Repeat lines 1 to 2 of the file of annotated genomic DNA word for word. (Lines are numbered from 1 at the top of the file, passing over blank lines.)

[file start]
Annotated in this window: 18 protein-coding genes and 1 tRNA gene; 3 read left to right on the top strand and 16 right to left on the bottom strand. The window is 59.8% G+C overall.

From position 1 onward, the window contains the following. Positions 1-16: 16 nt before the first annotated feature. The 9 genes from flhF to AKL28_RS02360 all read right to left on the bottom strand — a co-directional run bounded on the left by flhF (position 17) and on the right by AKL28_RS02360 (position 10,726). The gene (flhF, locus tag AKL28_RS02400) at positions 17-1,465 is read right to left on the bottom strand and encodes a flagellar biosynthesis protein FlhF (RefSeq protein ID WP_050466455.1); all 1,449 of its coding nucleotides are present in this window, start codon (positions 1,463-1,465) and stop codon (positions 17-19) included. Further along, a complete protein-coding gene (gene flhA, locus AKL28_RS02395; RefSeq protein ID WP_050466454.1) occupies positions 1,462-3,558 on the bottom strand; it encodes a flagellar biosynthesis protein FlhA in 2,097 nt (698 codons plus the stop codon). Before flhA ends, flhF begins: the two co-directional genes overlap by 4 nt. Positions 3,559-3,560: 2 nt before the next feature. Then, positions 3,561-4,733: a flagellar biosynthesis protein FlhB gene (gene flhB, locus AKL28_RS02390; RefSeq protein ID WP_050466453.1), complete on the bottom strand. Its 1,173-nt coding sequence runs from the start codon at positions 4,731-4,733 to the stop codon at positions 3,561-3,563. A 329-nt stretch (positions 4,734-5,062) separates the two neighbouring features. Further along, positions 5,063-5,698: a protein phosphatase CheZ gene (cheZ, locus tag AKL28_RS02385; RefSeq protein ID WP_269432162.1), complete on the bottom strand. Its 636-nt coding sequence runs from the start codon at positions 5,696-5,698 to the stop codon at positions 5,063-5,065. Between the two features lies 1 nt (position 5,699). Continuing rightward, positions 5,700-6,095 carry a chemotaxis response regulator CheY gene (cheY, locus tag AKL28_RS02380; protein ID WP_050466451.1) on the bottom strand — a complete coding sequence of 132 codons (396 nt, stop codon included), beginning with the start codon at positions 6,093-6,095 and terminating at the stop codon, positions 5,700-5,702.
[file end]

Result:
Annotated in this window: 18 protein-coding genes and 1 tRNA gene; 3 read left to right on the top strand and 16 right to left on the bottom strand. The window is 59.8% G+C overall.

From position 1 onward, the window contains the following. Positions 1-16: 16 nt before the first annotated feature. The 9 genes from flhF to AKL28_RS02360 all read right to left on the bottom strand — a co-directional run bounded on the left by flhF (position 17) and on the right by AKL28_RS02360 (position 10,726). The gene (flhF, locus tag AKL28_RS02400) at positions 17-1,465 is read right to left on the bottom strand and encodes a flagellar biosynthesis protein FlhF (RefSeq protein ID WP_050466455.1); all 1,449 of its coding nucleotides are present in this window, start codon (positions 1,463-1,465) and stop codon (positions 17-19) included. Further along, a complete protein-coding gene (gene flhA, locus AKL28_RS02395; RefSeq protein ID WP_050466454.1) occupies positions 1,462-3,558 on the bottom strand; it encodes a flagellar biosynthesis protein FlhA in 2,097 nt (698 codons plus the stop codon). Before flhA ends, flhF begins: the two co-directional genes overlap by 4 nt. Positions 3,559-3,560: 2 nt before the next feature. Then, positions 3,561-4,733: a flagellar biosynthesis protein FlhB gene (gene flhB, locus AKL28_RS02390; RefSeq protein ID WP_050466453.1), complete on the bottom strand. Its 1,173-nt coding sequence runs from the start codon at positions 4,731-4,733 to the stop codon at positions 3,561-3,563. A 329-nt stretch (positions 4,734-5,062) separates the two neighbouring features. Further along, positions 5,063-5,698: a protein phosphatase CheZ gene (cheZ, locus tag AKL28_RS02385; RefSeq protein ID WP_269432162.1), complete on the bottom strand. Its 636-nt coding sequence runs from the start codon at positions 5,696-5,698 to the stop codon at positions 5,063-5,065. Between the two features lies 1 nt (position 5,699). Continuing rightward, positions 5,700-6,095 carry a chemotaxis response regulator CheY gene (cheY, locus tag AKL28_RS02380; protein ID WP_050466451.1) on the bottom strand — a complete coding sequence of 132 codons (396 nt, stop codon included), beginning with the start codon at positions 6,093-6,095 and terminating at the stop codon, positions 5,700-5,702.